Wills & Estates
One of the most complicated and heavily contested areas of law relates to the administration of Wills and estates. Unfortunately, very few people have their legal affairs properly organised in a manner which will make the passing of their assets upon their deaths stress free for grieving family members.
Instructing a lawyer to advise in this important area can help protect assets, save on taxes such as capital gains tax, and avoid unnecessary duty when transferring property. We can prepare an estate plan tailored to your individual circumstances.
Effective estate planning generally includes consideration of the following:
- Preparing for the inevitable – having a valid Will to appoint an executor/trustee and to determine who receives your assets when you die.
- Planning for the unforeseen – ensuring a Power of Attorney is in place so your legal and financial affairs can be dealt with by somebody you trust for your convenience, as you age, or if you are incapacitated.
- Preparing an Advance Care Directive to make clear your wishes concerning your future health care, end of life, and living arrangements, and to appoint a substitute decision-maker if you are incapacitated.
- Protecting vulnerable beneficiaries – creating testamentary trusts to safeguard at-risk beneficiaries from third party creditors, estranged partners, or unwise spending due to incapacity, disability, or dependency.
- Minimising the potential for a family provision claim to be made against your estate by implementing strategies to limit such claims.
- Business and farm succession planning – working with business owners and rural families to ensure that appropriate arrangements are in place to deal with farming and business interests through future generations.
Preparing a Will
Regardless of the size of your asset pool it is important to have a valid Will. A valid Will determines who should benefit from your estate when you die (your beneficiaries) and who will be responsible for administering it (your executors). A Will can be simple or complex and can also appoint guardians for minor children and provide directions for funeral arrangements.
A common mistake when preparing a Will is to use a ‘Do It Yourself Will Kit’. The cost of rectifying a DIY Will in the event of a challenge to the Will far outweighs the cost of initially consulting a lawyer to advise you and prepare the document. We take into account your family structure and your personal and financial circumstances to tailor a Will that is right for you.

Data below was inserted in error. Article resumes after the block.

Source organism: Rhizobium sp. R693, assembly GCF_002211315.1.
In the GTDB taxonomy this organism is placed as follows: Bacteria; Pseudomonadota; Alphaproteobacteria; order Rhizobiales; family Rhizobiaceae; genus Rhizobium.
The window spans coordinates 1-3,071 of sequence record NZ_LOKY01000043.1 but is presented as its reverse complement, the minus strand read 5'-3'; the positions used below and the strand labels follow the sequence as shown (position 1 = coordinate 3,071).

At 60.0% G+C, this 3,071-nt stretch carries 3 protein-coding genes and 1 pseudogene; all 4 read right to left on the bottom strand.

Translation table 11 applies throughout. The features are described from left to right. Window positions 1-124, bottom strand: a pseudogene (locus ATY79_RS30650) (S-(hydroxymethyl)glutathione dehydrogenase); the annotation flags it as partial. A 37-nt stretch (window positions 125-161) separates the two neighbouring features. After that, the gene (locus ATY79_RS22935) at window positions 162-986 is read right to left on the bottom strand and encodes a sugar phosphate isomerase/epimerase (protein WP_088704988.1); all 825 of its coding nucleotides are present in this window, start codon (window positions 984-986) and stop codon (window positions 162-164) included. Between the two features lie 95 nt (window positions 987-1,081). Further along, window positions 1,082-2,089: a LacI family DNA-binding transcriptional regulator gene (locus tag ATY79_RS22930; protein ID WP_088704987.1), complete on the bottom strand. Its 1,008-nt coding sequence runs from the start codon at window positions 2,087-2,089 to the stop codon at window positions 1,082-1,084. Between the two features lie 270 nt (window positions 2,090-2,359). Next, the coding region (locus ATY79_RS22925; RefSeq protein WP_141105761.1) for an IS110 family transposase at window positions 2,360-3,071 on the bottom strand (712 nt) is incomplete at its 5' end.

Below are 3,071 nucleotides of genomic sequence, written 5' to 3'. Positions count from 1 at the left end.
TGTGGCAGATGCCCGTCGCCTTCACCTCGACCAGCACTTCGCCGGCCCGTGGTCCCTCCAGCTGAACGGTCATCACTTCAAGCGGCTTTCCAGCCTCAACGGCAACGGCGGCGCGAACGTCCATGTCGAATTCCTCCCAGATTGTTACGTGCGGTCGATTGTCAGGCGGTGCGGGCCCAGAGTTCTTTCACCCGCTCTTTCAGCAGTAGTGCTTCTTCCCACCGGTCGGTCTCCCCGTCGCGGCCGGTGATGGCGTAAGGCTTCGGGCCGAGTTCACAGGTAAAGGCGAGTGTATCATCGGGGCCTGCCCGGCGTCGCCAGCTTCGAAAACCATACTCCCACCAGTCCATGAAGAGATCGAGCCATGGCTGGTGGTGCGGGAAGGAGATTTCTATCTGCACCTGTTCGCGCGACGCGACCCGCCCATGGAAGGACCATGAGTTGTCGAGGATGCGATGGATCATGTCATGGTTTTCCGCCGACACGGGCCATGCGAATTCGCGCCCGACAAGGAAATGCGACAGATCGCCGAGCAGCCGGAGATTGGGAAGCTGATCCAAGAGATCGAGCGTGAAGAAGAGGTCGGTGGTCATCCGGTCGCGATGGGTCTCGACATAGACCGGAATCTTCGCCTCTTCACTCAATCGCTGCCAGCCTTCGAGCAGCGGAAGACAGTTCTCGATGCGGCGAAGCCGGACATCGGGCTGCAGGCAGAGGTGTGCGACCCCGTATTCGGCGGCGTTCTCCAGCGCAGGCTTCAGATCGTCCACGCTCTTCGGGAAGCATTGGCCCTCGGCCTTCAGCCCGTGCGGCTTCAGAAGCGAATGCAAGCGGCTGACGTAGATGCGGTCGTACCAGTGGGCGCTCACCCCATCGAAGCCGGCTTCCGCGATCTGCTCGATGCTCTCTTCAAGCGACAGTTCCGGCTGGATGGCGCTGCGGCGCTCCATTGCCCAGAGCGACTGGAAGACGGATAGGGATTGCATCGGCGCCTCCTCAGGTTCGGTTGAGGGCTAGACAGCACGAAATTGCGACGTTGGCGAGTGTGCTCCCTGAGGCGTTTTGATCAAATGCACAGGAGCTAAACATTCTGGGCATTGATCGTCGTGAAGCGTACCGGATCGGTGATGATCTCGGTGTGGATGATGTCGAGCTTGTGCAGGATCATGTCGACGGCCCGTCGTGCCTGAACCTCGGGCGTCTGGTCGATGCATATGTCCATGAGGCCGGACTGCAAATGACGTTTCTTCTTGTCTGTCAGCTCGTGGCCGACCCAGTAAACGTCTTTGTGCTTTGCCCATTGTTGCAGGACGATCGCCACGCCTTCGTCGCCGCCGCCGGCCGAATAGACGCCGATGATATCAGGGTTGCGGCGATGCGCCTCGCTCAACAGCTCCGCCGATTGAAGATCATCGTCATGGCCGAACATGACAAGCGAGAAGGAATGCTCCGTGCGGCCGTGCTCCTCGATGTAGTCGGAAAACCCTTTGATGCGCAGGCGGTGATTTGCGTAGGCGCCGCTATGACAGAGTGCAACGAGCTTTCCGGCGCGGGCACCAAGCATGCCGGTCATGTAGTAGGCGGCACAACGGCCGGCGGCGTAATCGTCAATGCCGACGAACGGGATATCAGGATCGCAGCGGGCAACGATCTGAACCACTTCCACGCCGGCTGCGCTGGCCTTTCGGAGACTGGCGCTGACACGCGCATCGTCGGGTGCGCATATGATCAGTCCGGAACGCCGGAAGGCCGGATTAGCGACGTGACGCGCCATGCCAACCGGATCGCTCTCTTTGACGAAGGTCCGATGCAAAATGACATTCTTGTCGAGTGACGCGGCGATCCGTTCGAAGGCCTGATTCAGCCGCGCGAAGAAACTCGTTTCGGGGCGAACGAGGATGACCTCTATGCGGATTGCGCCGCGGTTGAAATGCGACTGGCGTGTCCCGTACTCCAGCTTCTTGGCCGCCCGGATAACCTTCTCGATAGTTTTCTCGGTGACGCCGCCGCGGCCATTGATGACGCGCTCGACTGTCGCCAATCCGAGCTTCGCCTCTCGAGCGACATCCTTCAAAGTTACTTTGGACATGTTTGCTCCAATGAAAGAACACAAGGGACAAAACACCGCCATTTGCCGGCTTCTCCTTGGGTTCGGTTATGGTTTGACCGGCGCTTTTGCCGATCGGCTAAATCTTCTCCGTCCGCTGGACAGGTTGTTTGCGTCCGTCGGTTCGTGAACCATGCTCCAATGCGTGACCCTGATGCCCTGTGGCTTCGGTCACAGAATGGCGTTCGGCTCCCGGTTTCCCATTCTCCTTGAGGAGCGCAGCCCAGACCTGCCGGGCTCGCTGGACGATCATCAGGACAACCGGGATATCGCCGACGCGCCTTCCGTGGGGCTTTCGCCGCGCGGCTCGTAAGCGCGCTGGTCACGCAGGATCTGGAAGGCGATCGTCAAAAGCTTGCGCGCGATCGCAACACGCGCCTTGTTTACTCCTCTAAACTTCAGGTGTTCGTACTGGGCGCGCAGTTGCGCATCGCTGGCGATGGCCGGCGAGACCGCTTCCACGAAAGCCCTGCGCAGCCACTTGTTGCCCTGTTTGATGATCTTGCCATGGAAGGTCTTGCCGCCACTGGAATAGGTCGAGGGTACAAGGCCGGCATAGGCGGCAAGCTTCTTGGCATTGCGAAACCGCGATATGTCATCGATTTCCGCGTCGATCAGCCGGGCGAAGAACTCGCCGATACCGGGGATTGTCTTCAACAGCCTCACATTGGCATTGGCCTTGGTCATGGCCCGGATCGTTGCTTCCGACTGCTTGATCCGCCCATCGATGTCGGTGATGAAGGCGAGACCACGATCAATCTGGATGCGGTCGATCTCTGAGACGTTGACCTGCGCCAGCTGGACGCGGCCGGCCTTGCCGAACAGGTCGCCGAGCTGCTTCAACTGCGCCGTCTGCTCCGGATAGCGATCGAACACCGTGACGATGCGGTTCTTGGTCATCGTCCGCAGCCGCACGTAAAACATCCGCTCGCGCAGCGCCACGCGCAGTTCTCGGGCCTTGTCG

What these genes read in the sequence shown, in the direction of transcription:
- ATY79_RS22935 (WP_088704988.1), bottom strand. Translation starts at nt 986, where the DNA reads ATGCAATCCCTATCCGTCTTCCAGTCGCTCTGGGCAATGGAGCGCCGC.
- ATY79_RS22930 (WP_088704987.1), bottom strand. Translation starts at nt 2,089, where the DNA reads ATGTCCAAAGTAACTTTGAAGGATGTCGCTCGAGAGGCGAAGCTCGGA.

We recommend reviewing your Will regularly, particularly when your personal and financial circumstances change. Important life events such as marriage, divorce, and the birth of a child; or financial changes like receiving an inheritance or buying a business or property, are milestones that could trigger the need to update your Will and overall estate plan.
When planning your estate, there are steps you can take to help protect assets for future generations and to ensure that your estate is left only to those you intend to benefit. A testamentary trust is a discretionary trust contained in a Will that comes into effect when the will maker dies.
The effect of a trust is the separation of the beneficial from the legal ownership of property. A trustee is appointed to hold assets and manage the trust in accordance with the terms of the trust deed. Holding assets in trust can help protect them from claims by third party creditors in the event of bankruptcy, insolvency, court or family law proceedings. Trusts can also assist with more favourable taxation outcomes.
What happens when somebody dies without a Will?
Dying without a Will also means that the next of kin will usually have to apply to the court for letters of administration before dealing with the deceased’s estate. This can result in additional work and costs for the grieving family.
Asset protection and succession planning
Asset protection involves structuring your affairs to eliminate or reduce financial loss and to safeguard property.
If you own a business or farm, it is important to have a succession plan. Having an ‘exit strategy’ is essential to determine what happens if a certain event occurs such as divorce, unexpected death or illness, disability, retirement, or bankruptcy. Without clear processes to deal with these events, the value of your share of the business or farm may be in jeopardy as well as its ongoing operations.
How can we help?
There are many reasons to have an estate plan, the most obvious being to protect your wealth and to ensure that your hard-earned assets are left to your intended beneficiaries. If you would like to learn more about how estate planning could benefit you and your family, please get in touch with our experienced estate planning lawyers.